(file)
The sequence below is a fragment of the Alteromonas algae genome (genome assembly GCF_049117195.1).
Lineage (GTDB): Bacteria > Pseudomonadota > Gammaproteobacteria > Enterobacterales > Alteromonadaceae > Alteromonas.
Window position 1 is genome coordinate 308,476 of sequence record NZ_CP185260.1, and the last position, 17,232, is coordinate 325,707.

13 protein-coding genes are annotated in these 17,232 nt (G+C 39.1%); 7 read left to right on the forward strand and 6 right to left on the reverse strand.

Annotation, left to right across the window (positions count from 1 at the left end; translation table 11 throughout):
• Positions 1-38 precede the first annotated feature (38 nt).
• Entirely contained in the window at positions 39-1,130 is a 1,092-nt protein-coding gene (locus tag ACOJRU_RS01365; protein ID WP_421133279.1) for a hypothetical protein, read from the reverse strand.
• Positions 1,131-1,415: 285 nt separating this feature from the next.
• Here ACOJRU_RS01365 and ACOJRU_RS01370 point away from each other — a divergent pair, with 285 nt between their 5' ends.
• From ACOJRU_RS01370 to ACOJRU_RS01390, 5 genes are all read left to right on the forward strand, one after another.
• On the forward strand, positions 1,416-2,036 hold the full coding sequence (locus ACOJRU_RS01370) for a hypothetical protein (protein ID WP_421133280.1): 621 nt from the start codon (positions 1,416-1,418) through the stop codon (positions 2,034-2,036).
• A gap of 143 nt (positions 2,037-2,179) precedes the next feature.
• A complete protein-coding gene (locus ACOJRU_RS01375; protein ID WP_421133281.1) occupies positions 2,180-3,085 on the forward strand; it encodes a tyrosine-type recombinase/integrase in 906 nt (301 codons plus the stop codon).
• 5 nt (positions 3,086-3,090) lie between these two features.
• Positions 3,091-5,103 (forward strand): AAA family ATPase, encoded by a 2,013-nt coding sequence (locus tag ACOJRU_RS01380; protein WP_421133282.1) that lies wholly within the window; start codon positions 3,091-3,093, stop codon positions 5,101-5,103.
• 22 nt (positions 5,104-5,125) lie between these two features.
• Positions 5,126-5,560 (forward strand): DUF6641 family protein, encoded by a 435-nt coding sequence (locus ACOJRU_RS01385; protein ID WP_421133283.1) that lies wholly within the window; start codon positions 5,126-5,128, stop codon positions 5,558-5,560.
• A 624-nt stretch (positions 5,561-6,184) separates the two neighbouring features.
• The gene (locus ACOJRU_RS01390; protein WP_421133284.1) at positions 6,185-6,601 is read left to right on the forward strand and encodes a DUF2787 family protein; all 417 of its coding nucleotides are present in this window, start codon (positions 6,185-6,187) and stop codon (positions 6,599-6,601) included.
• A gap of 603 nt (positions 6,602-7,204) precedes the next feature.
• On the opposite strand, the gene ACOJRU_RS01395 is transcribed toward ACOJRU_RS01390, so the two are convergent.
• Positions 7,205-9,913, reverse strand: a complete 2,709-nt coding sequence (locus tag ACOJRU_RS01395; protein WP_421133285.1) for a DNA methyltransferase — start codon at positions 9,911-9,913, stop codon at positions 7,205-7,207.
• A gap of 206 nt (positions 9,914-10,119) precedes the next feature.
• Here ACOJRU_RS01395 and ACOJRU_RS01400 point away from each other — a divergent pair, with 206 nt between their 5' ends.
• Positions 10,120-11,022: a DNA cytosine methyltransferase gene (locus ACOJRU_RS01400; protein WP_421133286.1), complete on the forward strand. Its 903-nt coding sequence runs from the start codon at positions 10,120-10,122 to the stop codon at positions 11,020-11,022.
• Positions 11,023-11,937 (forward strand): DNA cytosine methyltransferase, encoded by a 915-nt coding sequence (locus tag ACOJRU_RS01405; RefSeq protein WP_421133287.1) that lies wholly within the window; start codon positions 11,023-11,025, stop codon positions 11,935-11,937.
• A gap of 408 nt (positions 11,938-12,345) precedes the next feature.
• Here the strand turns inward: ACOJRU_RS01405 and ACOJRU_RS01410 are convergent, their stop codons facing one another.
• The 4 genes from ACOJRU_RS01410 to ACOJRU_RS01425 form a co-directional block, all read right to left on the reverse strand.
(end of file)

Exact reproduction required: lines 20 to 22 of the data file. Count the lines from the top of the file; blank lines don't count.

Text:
• A gap of 603 nt (positions 6,602-7,204) precedes the next feature.
• On the opposite strand, the gene ACOJRU_RS01395 is transcribed toward ACOJRU_RS01390, so the two are convergent.
• Positions 7,205-9,913, reverse strand: a complete 2,709-nt coding sequence (locus tag ACOJRU_RS01395; protein WP_421133285.1) for a DNA methyltransferase — start codon at positions 9,911-9,913, stop codon at positions 7,205-7,207.